College is a time of growth and exploration. It is a time of discovering what you want to do with the rest of your life. It is trial and error.

However, things can go seriously wrong if you commit a criminal offense. Elements of your life can wind up affected and the repercussions can go on and on. Take a look at some of the side effects of a criminal conviction in college.

You may lose your financial assistance

If you rely on financial aid from the government and commit a crime, your chances of keeping that aid diminish. A criminal conviction at any point before and during college makes the probability of losing federal money likely. If you are not in school at the time of the offense, such as over summer break, you may not lose your financial assistance.

Not all crimes have the same consequences, as well. Financial aid loss may only apply to certain tiers of criminal activity such as drug-related offenses. Completing an approved drug rehabilitation program may allow you to re-qualify for grant money.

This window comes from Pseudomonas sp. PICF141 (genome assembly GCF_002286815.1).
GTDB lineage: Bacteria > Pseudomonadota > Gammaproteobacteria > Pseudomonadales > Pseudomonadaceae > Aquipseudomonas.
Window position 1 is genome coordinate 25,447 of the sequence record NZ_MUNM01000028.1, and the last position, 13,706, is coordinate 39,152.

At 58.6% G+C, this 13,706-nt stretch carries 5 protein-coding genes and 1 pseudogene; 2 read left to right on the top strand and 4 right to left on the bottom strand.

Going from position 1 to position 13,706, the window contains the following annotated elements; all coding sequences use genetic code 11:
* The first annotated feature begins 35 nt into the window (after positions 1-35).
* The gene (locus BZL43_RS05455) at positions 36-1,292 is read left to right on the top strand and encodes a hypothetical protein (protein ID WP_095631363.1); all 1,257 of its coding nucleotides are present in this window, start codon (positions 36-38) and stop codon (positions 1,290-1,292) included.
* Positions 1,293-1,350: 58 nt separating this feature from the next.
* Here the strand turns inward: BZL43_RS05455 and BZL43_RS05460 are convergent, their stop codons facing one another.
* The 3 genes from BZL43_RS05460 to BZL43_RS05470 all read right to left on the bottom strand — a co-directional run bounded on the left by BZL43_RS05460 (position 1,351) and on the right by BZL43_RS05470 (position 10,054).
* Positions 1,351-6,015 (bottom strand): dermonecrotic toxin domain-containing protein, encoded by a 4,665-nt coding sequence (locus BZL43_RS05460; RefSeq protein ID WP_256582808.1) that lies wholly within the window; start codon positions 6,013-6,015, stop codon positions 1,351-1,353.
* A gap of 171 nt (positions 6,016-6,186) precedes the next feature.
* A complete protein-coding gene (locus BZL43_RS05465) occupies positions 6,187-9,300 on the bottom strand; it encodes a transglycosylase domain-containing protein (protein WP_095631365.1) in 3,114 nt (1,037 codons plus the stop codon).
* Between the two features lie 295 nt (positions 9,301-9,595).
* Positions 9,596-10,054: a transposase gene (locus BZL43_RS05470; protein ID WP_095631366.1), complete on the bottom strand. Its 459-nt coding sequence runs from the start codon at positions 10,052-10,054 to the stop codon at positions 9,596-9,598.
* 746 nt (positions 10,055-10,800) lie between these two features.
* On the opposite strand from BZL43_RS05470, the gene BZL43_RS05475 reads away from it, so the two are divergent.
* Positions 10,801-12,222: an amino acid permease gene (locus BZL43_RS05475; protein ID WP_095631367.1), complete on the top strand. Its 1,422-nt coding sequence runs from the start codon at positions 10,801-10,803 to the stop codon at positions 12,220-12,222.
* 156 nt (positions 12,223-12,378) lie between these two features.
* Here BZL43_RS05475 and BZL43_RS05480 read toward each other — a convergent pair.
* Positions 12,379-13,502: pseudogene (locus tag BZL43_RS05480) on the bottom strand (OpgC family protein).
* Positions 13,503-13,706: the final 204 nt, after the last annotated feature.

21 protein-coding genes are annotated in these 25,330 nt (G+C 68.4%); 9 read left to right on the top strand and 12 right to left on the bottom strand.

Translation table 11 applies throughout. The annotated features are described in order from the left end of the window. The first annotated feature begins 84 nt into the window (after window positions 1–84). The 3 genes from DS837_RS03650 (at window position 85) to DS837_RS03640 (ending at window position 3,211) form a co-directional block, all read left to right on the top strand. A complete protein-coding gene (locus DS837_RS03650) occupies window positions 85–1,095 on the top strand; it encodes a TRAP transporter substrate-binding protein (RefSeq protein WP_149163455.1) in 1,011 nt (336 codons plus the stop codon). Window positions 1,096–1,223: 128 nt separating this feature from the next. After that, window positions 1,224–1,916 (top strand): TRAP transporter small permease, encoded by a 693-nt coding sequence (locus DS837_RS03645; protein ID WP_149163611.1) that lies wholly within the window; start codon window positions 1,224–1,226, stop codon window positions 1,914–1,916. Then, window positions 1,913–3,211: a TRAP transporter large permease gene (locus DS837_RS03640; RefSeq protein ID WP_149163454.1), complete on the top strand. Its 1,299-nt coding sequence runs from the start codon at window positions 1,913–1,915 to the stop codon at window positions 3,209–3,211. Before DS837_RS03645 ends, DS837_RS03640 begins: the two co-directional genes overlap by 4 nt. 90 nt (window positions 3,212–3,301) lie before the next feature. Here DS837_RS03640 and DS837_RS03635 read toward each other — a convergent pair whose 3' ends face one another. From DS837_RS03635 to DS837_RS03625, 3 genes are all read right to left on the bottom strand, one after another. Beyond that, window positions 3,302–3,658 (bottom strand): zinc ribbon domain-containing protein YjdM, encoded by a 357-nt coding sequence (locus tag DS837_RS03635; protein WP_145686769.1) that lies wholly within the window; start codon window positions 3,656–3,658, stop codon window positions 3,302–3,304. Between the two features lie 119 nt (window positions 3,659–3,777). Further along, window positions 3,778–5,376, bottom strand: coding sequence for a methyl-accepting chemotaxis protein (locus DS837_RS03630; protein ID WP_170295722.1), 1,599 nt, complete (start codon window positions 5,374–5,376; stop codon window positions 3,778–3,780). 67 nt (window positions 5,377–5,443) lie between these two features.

Post-graduate schools may reject you

Your job aspirations may lead you to graduate or professional school. However, if your record now includes a criminal conviction, these schools may reject your application for admission. You may think that you can lie and save yourself the trouble; however, if you received a conviction while in undergraduate school, your current school may have it on your academic record.

Your job prospects may decrease

Some jobs do not allow any criminal conviction over the age of 18. Most law enforcement agencies, for example, do not accept applicants with a blemish more than a traffic ticket on their record. Beyond this, applying for jobs usually requires a complete background check. Therefore, almost any employer can view your criminal record.

A solid defense and post-conviction strategies such as appeals or expungements may be available to you, depending on the circumstances surrounding your charges.